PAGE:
Tag Archives: KDE

Dual-Head and Graphics Cards

I now have a dual-head configuration using an HP 2509m and a Samsung SyncMaster 204B.  I am certainly enjoying the extra space though I am still sorting out how to get KDE to handle some things nicely — like when I start a program from krunner, I’d like it to start on the screen where krunner appeared, not the active screen as determined by the last active program.

A mere nit.

I thought I was going to have to replace my graphics card because running two monitors hooked up with one on DSUB and one on DVI caused the GPU fan to run constantly at max speed.  Connecting them both with DSUB works normally — though I notice compositing is temporarily disabled, so we’ll see what happens when that is re-enabled.  However, I now have knowledge of a utility called nvclock and it is most useful in monitoring and setting certain features of the card.

So the good news (for me) is that I can keep my card.  I am increasingly thankful for that since it has a unique collection of features.  The eVGA nVidia 7900 GS KO has a 256 bit memory interface with a mere 256M of RAM, but it is GDDR3.  Getting out of this card and into a true upgrade will cost me more than I want to pay right now.

My next task is to raise the hutch on my desk to admit the second monitor under it.  A little bit of carpentry to keep me entertained among the technology.

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Bonded Networking

Sometimes things are exactly as easy as they appear to be, and sometimes moreso.

I just followed this guide and now have bonded networking.  In theory, this means I have a 200Mbps connection to my network now.

Since I don’t like it when others point to a webpage and say that all they did was what was written, I’ll be more specific.

  1. I did nothing to my switch/router
  2. I installed ifenslave per the directions
  3. I took down my ethernet connections per the directions
  4. I copyed my /etc/network/interfaces file to a backup
  5. I edited the /etc/network/interfaces file to have the bond0 connection in it  (Ha!  This font makes that look like Bond-O — as in the car-body repair goop; it should be bond[zero])
  6. I brought the bond0 interface up
  7. hooray!

I think it took me longer to type this than to actually do it.

Update:  There was one catch.  My /etc/resolv.conf file ended up blank this morning (i.e., after rebooting).  I find this  a little odd, but I was easily able to fix it by adding the entries back into it.  I now have that backed up so I don’t have to reference my router for that information.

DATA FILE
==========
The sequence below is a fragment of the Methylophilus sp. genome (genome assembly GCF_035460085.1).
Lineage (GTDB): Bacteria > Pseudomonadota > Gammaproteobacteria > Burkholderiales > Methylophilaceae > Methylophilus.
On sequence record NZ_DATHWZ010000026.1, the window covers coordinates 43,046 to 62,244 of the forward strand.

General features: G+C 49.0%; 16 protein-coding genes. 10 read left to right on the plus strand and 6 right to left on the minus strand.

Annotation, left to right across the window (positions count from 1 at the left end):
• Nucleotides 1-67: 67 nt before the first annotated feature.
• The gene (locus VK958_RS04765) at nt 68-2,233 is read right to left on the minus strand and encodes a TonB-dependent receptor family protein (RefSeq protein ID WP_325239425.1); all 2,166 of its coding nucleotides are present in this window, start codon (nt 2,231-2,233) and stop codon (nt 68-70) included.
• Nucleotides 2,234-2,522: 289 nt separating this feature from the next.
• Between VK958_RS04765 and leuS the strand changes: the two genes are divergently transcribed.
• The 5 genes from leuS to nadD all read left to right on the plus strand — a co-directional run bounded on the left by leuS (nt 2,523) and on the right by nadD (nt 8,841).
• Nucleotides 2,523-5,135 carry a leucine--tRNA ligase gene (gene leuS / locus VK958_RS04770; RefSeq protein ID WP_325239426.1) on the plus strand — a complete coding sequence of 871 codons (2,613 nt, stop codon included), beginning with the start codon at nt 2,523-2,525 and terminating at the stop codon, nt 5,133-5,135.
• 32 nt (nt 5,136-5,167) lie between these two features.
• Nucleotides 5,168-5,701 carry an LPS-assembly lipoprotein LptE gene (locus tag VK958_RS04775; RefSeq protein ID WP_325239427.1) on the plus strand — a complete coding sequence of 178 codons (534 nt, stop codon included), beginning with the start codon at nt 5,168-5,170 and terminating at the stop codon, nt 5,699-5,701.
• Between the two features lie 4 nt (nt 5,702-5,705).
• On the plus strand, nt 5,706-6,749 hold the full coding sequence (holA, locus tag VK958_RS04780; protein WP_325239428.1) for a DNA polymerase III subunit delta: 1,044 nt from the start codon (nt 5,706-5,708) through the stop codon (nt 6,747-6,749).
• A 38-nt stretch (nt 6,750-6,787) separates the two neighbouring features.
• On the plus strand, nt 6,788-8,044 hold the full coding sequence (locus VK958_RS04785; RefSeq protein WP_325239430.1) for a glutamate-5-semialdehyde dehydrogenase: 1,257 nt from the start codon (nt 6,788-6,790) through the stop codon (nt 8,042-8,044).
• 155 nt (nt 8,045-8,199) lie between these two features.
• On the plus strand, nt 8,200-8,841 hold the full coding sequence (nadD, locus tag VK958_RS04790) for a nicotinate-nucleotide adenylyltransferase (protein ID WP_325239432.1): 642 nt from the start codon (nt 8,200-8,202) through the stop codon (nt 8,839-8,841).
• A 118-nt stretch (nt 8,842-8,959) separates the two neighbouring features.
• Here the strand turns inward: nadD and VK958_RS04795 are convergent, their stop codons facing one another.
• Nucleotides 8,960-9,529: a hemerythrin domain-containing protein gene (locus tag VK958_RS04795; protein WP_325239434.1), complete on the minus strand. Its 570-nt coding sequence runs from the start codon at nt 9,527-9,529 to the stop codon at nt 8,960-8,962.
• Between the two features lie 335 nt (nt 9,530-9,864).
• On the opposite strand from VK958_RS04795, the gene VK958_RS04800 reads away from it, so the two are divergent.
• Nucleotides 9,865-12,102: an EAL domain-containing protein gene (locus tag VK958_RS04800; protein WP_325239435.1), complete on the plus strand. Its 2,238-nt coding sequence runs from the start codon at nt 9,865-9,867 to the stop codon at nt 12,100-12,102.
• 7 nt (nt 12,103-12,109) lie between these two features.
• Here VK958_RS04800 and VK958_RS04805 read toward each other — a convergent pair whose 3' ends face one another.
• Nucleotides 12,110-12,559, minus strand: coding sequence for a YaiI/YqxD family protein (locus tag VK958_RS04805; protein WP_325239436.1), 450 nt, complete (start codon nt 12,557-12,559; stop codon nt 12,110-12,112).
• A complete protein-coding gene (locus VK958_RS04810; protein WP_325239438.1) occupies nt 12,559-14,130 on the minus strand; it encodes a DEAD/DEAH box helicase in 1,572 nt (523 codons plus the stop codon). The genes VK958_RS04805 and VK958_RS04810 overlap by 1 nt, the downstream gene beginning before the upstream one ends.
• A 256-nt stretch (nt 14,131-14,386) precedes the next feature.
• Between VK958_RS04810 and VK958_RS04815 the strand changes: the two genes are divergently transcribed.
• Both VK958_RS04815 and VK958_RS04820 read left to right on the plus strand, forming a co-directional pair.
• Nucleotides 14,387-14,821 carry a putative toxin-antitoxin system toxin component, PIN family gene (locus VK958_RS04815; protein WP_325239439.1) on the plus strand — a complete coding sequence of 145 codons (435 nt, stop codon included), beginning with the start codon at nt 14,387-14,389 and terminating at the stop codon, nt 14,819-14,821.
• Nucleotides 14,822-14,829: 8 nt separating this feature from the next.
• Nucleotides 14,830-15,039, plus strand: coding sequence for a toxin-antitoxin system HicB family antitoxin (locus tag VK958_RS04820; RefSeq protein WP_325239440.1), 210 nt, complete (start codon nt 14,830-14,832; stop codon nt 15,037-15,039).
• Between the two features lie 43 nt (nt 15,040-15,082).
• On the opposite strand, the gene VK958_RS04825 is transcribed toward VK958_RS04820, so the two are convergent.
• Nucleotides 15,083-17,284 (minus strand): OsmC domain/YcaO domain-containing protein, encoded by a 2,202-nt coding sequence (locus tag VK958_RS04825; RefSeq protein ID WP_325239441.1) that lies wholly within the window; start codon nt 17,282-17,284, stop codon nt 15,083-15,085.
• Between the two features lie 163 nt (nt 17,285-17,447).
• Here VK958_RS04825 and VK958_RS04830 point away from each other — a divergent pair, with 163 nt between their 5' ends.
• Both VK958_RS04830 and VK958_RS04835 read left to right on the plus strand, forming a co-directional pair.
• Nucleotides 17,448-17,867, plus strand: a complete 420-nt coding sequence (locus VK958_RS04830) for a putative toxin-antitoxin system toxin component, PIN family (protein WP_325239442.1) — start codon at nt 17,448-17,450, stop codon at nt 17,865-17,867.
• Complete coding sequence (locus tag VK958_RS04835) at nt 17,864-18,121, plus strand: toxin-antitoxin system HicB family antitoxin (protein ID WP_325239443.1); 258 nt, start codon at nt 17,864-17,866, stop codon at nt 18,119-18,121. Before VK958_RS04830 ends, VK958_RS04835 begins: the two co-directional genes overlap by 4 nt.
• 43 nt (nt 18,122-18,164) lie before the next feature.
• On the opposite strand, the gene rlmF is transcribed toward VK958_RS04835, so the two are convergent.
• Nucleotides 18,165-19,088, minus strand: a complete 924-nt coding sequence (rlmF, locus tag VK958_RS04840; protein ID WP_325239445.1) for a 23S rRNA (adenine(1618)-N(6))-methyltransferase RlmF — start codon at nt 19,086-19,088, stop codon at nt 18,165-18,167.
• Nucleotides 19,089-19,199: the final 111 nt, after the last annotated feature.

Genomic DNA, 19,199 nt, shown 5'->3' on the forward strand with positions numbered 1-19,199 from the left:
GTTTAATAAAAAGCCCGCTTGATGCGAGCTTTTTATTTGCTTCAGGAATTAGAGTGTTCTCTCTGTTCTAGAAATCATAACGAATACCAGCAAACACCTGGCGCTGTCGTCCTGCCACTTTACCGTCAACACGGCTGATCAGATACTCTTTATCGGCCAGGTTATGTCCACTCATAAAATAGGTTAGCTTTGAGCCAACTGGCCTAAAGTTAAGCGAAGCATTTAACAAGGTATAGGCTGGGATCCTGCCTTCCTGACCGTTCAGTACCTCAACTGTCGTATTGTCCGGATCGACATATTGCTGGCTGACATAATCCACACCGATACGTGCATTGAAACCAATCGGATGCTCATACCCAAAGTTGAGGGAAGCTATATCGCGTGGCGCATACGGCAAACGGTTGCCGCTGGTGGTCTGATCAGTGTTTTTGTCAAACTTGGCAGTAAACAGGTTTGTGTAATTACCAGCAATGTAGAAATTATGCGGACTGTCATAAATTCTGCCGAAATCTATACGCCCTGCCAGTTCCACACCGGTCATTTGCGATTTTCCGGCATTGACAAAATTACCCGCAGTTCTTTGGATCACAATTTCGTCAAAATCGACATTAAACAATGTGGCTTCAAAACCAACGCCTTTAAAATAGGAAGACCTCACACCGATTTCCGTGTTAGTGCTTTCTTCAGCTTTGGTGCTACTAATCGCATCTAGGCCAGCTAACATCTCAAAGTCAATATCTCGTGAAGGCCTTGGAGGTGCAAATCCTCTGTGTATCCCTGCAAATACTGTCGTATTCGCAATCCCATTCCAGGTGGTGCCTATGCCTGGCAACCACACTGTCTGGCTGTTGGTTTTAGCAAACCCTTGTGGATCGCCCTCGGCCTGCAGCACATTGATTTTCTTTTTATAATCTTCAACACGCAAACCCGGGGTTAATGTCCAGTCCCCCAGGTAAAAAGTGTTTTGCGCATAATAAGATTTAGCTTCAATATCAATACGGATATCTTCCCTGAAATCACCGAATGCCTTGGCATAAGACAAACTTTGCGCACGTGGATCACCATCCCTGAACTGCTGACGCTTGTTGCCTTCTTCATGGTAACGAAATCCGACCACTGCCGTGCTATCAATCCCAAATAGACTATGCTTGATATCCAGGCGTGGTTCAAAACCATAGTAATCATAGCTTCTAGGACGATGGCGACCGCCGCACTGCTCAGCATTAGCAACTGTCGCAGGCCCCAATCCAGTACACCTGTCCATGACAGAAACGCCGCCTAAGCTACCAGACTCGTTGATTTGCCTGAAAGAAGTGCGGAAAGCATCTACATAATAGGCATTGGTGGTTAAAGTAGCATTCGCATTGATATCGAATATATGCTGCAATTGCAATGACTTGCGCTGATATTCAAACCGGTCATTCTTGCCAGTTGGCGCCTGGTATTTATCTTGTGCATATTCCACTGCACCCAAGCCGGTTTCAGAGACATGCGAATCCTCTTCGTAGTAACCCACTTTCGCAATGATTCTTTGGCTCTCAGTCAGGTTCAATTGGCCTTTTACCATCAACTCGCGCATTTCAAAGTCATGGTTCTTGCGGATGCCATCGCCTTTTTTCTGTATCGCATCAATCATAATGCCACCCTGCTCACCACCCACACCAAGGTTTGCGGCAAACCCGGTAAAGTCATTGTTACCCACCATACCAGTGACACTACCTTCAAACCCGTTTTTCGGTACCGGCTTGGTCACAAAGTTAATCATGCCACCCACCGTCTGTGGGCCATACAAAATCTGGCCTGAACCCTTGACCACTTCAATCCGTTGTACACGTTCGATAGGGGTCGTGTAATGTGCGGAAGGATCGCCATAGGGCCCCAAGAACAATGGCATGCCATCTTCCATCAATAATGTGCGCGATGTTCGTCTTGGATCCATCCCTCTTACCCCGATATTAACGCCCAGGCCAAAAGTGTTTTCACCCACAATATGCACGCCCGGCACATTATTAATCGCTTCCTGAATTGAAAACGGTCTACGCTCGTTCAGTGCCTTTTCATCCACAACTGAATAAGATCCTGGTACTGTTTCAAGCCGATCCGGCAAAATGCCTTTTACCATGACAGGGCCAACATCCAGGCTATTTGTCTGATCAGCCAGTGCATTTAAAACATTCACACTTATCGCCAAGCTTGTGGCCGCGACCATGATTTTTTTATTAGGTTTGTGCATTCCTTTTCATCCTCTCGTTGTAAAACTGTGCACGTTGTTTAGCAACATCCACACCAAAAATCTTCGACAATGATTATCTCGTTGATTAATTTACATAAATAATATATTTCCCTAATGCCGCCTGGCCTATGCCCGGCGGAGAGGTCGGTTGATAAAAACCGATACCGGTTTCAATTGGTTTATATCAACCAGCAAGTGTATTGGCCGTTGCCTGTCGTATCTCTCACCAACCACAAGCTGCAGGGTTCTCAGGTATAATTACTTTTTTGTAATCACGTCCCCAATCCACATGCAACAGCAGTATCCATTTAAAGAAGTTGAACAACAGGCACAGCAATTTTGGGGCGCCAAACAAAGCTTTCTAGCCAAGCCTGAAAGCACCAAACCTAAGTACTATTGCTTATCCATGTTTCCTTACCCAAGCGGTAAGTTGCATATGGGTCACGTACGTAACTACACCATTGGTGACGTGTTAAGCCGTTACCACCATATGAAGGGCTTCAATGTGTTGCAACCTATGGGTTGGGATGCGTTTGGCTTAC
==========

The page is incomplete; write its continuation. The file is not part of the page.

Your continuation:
M4A Music Files, Linux, and Amarok

By choice, these files have some issues under Ubuntu.  There is “something” about the origins of M4A that disagree with the Ubuntu (and Debian) mission statement/s.  So, some manual steps need to be taken to get proper playback.

If I remember correctly, Amarok 1.4.9 did not play M4A files at all.  This appears to have been fixed under 1.4.10.  That is nice.  However, the tags are not read correctly, nor can they be updated — that is not so nice.  So, to get Amarok to read these tags, some manual compilation is necessary.

It is actually not as hard as it sounds once all of the necessary information is aggregated from “umpteen” different sources.  I’m strongly tempted to simply put together a shell script to do this.  I wouldn’t be able to verify it on all systems, but with adequate embedded comments, the ambitious person would be enabled to coerce it to work on their system, assuming it needed coercion.

(1)  Downloading the sources from the Amarok site and using the command-line is essential.

(2) The commands end up being quite easy.   It assumes (a) the source has been downloaded, (b) the source has been extracted (tar xvfj amarok-1.4.10.tar.bz2) into a directory, and (c) you are in said directory.

$ sudo apt-get build-dep amarok
$ sudo apt-get install libmp4v2-dev libfaad-dev libavcodec1d libavutil1d libfaac0 libgsm1 liblame0 libpostproc1d libxine1-ffmpeg libxvidcore4 libfaad0 libmp4v2-0 libmpeg4ip-0 libmpeg4ip-dev
$ ./configure --enable-mysql --enable-postgresql --with-libmtp --with-libgpod --with-mp4v2
==========================
===  Amarok - PLUGINS  ========================================================
==========================
=
= The following extra functionality will NOT be included:
=   - NMM-engine
=   - Helix-engine
=   - yauap-engine
=   - Rio Karma Support
=
= The following extra functionality will be included:
=   + xine-engine
=   + libvisual Support
=   + MySql Support
=   + Postgresql Support
=   + Konqueror Sidebar
=   + MusicBrainz Support
=   + MP4/AAC Tag Write Support
=   + iPod Support
=   + iRiver iFP Support
=   + Creative Nomad Jukebox Support
=   + MTP Device Support
=   + DAAP Music Sharing Support
=
===============================================================================
Good - your configure finished. Start make now
$ make
$ sudo make install

Note these lines, the presence of the “+” is very important:

=   + MP4/AAC Tag Write Support
=   + iPod Support

No plus, no functionality.

This worked under Kubuntu 8.10.1 using KDE 3.5.10.  This does not work under Kubuntu 9.04 using KDE 4.2.2.  I am going to wait for Amarok 2.2 to come out and see what improvements have happened.  My compelling reason to do this at this point would be to get my “smart playlists” back along with better M4A support.  Amarock 2 has M4A support (though buggy in 2.1.x) playlists and dynamic playlists, but they seem to have not understood the value of smart playlists and how the way they worked in KDE 3.5.x / Amarok 1.4.x was good.  I understand “radical new version, radical new features”, but I consider the absence of these a deal-breaker at this point.

I hope to update this post later when I get a successful compile of Amarok 1.4.10 under Kubuntu 9.04.